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Regions & CountriesJanuary 23, 2020 | 16:41 GMT
Iceland
Iceland
Iceland is an island country situated at the confluence of the North Atlantic and Arctic Oceans. Most of Iceland’s terrain is uninhabitable. The island's interior, known as the Icelandic Highlands, is a combination of glaciers, volcanoes and lava fields. Two thirds of Iceland’s 320,000 inhabitants live in the lowlands surrounding Reykjavik, the country’s capital and largest city. Protecting Reykjavik (Iceland’s core) is the country’s main strategic imperative. The Icelandic economy historically depended heavily on fishing, which still provides 40% of export earnings. In recent decades, Iceland's economy has diversified into manufacturing, service industries and finance. Balancing its isolation with external economic integration is Iceland’s primary geographic challenge. Iceland has especially strong cultural and political ties with the other Nordic countries such as Norway, Sweden, Denmark and Finland, because the island was under the rule of the Norwegian and Danish monarchies between the 13th and 20th centuries. Iceland became independent in 1918, and a republic was declared in 1944. Iceland's location also makes it geopolitically significant for Europe, particularly in light of the growing relevance of energy resources in the Arctic area. Moreover, Iceland’s location in the so-called GIUK (Greenland, Iceland and the United Kingdom) gap is strategic for naval military operations in the North Atlantic. Because of its geographic isolation, Iceland has to make a constant effort to keep strong economic ties with the rest of the world. The country therefore has to continuously reach a balance between maintaining independence and fostering deep ties with its eastern or western neighbors. The population's indecisiveness concerning Iceland's EU membership reflects that struggle.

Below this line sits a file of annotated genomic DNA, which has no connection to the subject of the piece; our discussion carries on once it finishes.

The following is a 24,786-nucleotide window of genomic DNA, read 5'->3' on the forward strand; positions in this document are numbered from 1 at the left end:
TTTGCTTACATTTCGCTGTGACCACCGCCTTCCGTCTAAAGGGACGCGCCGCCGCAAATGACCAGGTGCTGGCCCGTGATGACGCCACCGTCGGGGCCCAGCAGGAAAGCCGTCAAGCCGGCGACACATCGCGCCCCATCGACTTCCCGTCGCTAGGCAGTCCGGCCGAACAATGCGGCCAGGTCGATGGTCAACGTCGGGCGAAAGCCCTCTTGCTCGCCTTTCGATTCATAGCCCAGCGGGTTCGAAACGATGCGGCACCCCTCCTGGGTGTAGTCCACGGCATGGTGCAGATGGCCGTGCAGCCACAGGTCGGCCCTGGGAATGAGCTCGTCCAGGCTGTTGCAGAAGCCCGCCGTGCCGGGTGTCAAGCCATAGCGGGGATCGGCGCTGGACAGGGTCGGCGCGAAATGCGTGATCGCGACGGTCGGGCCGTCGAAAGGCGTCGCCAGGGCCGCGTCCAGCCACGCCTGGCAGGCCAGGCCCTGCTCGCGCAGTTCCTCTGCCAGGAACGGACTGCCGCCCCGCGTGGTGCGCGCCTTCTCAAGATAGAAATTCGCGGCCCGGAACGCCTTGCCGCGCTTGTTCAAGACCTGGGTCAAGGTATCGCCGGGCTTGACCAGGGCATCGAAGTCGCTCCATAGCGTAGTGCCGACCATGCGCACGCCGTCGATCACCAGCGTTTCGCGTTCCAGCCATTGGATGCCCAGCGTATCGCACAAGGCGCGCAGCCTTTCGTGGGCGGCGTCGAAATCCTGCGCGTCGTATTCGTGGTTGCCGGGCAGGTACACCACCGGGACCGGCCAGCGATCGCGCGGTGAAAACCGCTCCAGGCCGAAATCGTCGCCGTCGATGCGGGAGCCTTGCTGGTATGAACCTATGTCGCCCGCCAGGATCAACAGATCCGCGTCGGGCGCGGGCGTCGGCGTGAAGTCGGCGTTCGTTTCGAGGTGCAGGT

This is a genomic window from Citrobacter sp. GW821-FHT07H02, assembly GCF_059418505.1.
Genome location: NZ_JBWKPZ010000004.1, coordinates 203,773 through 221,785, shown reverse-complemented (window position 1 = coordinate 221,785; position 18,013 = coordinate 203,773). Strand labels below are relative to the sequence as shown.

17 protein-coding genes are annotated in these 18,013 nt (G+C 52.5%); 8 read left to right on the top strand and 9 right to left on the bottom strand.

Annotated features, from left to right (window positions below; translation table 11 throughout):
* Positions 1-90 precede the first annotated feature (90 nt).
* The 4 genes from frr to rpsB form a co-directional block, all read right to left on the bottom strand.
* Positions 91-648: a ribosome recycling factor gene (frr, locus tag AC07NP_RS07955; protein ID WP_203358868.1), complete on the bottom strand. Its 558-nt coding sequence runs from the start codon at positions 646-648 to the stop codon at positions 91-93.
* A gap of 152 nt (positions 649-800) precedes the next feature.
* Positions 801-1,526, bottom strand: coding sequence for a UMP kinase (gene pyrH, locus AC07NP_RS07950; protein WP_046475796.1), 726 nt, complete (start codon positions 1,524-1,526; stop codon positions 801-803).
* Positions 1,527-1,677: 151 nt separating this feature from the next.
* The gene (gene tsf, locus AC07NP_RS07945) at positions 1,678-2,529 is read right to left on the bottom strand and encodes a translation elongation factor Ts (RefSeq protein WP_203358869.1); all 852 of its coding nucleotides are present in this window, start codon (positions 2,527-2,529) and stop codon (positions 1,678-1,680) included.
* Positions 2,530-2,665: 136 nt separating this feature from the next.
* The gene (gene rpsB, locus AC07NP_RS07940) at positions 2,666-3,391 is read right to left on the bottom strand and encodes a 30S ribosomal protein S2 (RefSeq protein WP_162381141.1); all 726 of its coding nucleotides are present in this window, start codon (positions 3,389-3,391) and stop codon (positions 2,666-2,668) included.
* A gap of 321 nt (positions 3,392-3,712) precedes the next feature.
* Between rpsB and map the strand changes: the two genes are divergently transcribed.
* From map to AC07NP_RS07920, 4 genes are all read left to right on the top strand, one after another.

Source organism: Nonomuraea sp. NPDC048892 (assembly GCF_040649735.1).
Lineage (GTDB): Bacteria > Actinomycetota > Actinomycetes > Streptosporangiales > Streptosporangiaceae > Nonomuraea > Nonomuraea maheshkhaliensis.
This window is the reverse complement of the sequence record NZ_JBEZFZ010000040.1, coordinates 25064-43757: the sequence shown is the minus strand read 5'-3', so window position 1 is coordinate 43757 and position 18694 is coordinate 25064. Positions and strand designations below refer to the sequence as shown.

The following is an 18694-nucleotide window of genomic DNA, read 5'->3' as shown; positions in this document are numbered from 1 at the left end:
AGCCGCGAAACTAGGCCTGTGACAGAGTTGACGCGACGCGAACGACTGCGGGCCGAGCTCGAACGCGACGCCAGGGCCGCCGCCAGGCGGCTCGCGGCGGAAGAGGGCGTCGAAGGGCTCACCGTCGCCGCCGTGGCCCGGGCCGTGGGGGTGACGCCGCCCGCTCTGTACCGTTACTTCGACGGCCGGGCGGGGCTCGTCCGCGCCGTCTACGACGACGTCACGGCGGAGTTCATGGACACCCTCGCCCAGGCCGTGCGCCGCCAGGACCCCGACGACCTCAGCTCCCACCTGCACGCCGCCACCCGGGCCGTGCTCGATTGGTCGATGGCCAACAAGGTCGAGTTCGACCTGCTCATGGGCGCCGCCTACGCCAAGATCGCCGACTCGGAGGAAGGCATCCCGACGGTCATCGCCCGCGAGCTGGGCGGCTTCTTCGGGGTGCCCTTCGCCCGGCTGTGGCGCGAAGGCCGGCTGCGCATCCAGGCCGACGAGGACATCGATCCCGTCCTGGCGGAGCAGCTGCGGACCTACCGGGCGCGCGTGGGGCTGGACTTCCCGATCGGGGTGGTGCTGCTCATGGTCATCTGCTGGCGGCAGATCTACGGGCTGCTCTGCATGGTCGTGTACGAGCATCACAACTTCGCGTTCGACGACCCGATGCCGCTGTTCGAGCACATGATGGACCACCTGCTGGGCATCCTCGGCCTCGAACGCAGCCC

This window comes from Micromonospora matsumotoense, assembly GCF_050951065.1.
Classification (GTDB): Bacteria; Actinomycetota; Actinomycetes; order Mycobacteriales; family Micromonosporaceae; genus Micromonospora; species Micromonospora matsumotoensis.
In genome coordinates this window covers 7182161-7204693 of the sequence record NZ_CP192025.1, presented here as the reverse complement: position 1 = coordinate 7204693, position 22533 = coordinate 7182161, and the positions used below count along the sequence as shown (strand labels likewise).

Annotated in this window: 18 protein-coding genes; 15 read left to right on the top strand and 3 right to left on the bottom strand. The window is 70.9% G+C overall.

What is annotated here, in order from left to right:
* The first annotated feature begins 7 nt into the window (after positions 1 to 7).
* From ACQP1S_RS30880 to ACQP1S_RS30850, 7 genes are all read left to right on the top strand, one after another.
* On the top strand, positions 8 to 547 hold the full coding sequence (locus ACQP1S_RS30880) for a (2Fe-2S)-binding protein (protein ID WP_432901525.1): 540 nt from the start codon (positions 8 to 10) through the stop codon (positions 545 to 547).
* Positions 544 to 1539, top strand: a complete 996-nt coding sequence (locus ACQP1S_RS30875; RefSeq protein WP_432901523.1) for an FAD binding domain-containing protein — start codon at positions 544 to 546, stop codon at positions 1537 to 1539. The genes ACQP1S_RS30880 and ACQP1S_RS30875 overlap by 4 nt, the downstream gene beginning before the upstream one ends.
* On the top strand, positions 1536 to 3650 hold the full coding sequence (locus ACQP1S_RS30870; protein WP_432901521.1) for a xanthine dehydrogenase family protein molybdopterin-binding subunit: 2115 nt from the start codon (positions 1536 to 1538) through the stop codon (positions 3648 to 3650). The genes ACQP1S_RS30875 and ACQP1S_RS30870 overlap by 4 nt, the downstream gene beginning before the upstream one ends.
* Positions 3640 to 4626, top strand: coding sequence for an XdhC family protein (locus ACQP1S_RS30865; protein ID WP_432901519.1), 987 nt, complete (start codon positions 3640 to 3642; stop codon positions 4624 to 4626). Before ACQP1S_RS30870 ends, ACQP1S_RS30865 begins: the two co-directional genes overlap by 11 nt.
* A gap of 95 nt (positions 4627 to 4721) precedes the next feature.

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Regions & CountriesJanuary 23, 2020 | 15:14 GMT
El Salvador
El Salvador
The tiny country of El Salvador is typical of Central America's geographic challenges. Nestled south of Honduras, southeast of Guatemala and northwest of Nicaragua, El Salvador's landmass is small — even compared to its neighbors. Throughout most of its history, El Salvador was an agricultural society. The mountainous terrain and relative isolation from the rest of the world encouraged subsistence agriculture but very little profitable economic activity. Despite the growth of some industry, such as textile manufacturing, in the late 20th century, El Salvador remains a very underdeveloped country. This underdevelopment fostered stark political divisions in the country's society. Abroad, El Salvador is perhaps best known for a 13-year civil war between communist-backed forces and the U.S.-backed government. The war ended in 1992, but the country remains politically split along economic class lines and between the left and right. The main political parties in the country are those organized around members of the now-disbanded leftist guerrilla movement and the right-leaning government. Illegal migration and violent crime remain the principal concern in El Salvador for the United States. El Salvador is simply too small and too resource-poor to sustain its population. Explosive population growth in the mid-20th century, endemic poverty and civil war caused mass migration abroad. More than a million Salvadorans fled the country, mostly to the United States. After the conflict, violent crime — mainly in the form of criminal gangs such as MS-13 and Barrio 18, and their numerous cliques across the country — compounded the migration problem. To this day, remittances from Salvadorans living in the United States are one of the main sources of foreign income for the country's economy. For the United States, neither of the security concerns from El Salvador are first-tier foreign policy priorities. Instead, they are persistent issues that some administrations choose to take more seriously than others.